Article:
Earth from Space: Beijing, China

By Marc Boucher
Status Report
February 16, 2018
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Earth from Space: Beijing, China
Earth from Space: Beijing, China

Today, 16 February, upwards of 20% of the world’s population will be celebrating Chinese New Year, also known as the Spring Festival.
According to the traditional Chinese calendar, which is based on the lunar cycle and the position of the Sun, the New Year changes each year, but always falls between 21 January and 20 February. There are 12 Chinese zodiac animals that represent years, and 2018 is the year of the dog.

Marking this special day, we take a look at a Sentinel-2 image of Beijing, the capital of China. It is one of the most populous cities in the world, with over 21 million people, but during the New Year millions travel from the big cities back to their hometowns to spend the holiday with their families in what is considered the world’s largest annual migration.

Beijing lies in northeast China at the northern tip of the North China Plain. While the city lies on flat ground, it is surrounded by mountains to the north and west (not pictured). From space, the city appears to be divided up into many squares, which is a consequence of it being one of oldest planned cities in the world. Beijing’s present urban form was established in the early Ming dynasty – between 1368 and 1644 – with planning stipulating that the city should be a square encompassing nine avenues running north-south and nine running east-west.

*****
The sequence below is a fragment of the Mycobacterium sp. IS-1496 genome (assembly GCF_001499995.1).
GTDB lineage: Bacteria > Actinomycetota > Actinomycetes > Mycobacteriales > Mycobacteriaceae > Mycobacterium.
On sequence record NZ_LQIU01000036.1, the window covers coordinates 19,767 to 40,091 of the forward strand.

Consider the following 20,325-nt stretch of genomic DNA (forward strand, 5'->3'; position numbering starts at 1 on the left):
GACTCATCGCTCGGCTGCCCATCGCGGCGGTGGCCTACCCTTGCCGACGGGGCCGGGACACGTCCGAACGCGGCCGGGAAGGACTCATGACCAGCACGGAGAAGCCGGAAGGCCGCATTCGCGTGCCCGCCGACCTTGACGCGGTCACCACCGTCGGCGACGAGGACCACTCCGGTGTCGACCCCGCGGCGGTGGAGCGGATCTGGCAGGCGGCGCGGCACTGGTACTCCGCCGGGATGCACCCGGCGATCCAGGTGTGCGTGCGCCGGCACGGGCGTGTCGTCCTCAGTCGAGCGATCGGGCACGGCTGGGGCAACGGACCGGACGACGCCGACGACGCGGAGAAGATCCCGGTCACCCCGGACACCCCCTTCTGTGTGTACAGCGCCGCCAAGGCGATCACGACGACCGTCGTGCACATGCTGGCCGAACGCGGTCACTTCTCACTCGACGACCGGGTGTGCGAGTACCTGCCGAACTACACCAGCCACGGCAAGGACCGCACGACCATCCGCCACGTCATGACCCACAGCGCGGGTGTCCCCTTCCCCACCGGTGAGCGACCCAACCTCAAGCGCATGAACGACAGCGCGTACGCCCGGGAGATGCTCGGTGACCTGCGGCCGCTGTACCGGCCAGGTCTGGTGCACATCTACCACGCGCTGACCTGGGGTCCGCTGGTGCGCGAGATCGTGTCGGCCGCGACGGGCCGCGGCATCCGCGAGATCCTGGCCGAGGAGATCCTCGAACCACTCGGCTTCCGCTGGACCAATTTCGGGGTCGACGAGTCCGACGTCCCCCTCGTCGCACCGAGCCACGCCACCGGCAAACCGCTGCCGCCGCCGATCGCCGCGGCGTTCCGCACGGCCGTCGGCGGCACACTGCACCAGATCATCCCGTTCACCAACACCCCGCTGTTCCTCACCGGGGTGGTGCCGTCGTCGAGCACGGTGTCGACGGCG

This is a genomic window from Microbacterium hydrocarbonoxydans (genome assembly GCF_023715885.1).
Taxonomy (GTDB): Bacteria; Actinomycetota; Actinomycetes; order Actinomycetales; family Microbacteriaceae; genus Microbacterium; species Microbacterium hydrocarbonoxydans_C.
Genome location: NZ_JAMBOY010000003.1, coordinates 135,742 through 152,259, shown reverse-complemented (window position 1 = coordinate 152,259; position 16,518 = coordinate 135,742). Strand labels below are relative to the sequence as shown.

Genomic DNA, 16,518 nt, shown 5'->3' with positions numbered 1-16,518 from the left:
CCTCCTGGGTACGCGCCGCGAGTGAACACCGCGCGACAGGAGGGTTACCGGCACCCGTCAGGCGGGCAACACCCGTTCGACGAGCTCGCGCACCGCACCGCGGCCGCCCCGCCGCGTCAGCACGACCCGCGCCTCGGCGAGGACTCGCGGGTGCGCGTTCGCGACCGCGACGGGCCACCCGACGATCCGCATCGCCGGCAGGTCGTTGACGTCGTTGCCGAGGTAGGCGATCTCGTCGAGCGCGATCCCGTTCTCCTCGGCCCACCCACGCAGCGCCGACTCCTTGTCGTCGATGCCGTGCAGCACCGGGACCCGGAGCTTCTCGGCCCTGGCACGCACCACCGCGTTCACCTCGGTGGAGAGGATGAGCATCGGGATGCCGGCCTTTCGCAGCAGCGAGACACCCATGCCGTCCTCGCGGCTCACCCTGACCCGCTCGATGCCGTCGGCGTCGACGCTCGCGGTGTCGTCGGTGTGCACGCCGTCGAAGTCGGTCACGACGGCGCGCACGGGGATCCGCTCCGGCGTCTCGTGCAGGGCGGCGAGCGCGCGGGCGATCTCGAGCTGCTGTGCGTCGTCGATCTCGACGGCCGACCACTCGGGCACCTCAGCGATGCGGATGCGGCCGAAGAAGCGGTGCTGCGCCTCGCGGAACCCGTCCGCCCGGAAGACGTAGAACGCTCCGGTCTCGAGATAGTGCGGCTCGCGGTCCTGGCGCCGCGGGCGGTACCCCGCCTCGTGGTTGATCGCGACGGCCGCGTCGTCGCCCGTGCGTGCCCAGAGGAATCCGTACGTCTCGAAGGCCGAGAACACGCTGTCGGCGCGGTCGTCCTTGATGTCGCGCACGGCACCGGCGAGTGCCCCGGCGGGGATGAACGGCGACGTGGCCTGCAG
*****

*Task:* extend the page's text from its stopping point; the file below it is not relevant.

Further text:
While this Copernicus Sentinel-2 image details much of the city, a number of famous landmarks can be picked out easily. For example, lying in the heart of Beijing, the Forbidden City, one of China’s largest and best preserved heritage sites, and Tiananmen Square can be seen.

Happy Chinese Year – or Xīn nián kuài lè – to all.

This Sentinel-2 image, which was captured on 3 May 2016, is also featured on the Earth from Space video programme.

Download the full high-resolution image.

SpaceRef co-founder, entrepreneur, writer, podcaster, nature lover and deep thinker.